4457. [maint] Added AAAA (2001:500:a8::e) for E.ROOT-SERVERS.NET.

4423. [maint] Added missing IPv6 address 2001:500:84::b for
                        B.ROOT-SERVERS.NET. [RT #42898]

4333. [maint] L.ROOT-SERVERS.NET is now 199.7.83.42 and
                        2001:500:9f::42.

4261. [maint] H.ROOT-SERVERS.NET is 198.97.190.53 and 2001:500:1::53.
                        [RT #40556]

3794. [maint] Added AAAA for C.ROOT-SERVERS.NET.

3556. [maint] Added AAAA for D.ROOT-SERVERS.NET.

3441. [maint] D.ROOT-SERVERS.NET is now 199.7.91.13.

2918. [maint] Add AAAA address for I.ROOT-SERVERS.NET.

2870. [maint] Add AAAA address for L.ROOT-SERVERS.NET.

2328. [maint] Add AAAA addresses for A.ROOT-SERVERS.NET,
                        F.ROOT-SERVERS.NET, H.ROOT-SERVERS.NET,
                        J.ROOT-SERVERS.NET, K.ROOT-SERVERS.NET and
                        M.ROOT-SERVERS.NET.

2255. [maint] L.ROOT-SERVERS.NET is now 199.7.83.42.

1567. [maint] B.ROOT-SERVERS.NET is now 192.228.79.201.

1397. [maint] J.ROOT-SERVERS.NET is now 192.58.128.30.

Mark Andrews wrote:

The commitment to maintain service for 1 year after the new LACNIC
addresses are switched in to the root.hints from IANA does not mean that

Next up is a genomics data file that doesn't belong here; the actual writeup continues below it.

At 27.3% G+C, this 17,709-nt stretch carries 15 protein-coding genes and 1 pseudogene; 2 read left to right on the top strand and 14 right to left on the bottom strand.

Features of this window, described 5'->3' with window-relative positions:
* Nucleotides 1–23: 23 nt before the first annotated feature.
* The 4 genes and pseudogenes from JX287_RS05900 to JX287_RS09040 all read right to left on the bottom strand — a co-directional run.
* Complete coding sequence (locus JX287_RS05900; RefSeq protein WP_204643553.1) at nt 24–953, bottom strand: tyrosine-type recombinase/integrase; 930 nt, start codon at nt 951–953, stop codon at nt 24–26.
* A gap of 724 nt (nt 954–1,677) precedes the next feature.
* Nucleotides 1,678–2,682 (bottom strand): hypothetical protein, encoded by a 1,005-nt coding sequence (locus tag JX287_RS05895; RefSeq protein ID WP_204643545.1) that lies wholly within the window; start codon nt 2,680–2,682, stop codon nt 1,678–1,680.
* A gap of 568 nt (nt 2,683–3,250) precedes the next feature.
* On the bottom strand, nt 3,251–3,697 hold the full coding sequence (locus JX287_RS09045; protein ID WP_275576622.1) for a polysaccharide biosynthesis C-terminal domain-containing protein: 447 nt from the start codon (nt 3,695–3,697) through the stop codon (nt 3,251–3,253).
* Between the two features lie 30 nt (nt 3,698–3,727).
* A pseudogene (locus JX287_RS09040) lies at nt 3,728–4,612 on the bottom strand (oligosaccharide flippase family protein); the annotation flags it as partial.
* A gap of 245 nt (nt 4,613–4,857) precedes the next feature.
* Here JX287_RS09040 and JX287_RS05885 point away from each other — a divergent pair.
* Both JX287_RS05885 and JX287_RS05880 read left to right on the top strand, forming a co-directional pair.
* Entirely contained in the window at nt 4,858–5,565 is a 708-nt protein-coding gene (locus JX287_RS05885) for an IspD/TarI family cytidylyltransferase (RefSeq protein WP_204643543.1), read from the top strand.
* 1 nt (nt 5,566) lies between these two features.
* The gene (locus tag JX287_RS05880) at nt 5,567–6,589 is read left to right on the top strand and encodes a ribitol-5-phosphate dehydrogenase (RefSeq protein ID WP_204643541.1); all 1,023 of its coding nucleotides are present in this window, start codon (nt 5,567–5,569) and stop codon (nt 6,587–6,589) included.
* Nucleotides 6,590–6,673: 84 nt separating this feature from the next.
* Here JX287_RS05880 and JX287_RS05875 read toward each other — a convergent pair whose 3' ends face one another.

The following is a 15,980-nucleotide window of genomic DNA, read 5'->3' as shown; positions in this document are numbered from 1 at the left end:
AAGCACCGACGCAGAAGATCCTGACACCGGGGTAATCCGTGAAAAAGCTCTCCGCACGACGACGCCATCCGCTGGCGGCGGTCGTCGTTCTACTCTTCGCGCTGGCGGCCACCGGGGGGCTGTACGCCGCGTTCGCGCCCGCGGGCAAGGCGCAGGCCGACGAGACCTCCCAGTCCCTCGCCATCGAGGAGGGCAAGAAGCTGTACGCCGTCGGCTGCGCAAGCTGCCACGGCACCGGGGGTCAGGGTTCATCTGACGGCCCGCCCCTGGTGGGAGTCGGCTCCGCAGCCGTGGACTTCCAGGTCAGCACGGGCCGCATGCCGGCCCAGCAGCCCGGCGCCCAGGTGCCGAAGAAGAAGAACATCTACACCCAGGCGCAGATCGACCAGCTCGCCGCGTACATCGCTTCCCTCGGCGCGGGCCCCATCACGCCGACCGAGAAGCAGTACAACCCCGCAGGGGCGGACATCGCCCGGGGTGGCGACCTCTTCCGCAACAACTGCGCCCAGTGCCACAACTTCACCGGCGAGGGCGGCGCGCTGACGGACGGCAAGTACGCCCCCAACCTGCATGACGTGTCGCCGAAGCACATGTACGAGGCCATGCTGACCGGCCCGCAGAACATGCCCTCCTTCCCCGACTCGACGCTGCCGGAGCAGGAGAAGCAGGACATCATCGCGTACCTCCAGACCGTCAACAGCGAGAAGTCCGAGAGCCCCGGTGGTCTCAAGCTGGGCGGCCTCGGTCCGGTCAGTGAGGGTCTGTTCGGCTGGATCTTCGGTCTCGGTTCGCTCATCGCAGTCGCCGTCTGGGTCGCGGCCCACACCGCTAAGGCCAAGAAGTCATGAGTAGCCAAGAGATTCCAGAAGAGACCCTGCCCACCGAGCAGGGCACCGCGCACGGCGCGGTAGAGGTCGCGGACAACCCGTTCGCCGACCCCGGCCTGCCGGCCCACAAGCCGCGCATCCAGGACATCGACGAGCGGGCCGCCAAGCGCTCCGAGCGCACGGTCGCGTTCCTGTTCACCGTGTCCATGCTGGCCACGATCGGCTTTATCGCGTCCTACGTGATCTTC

this is a cutoff date and that we intend to turn off service on the
older addresses after a year. We currently have no plans to do so for
the foreseeable future. In fact, the possibility has not even been
suggested or discussed at all.

Such total lack of advance and public discussion and preparation
on a substantial change on critical infrastructure is a serious
problem, I'm afraid.

I'm curious about what more discussion you want to happen than has
happen in the past. Over the last 20 years there have been lots of
address changes.

If such changes are performed without proper transition plans
even after DNS became critical infrastructure (when?), they
also are serious problems.

None of them have caused operational problems.

Thank you for a devil's proof. That you haven't noticed any
problem does not mean there actually was no problem.

          Masataka Ohta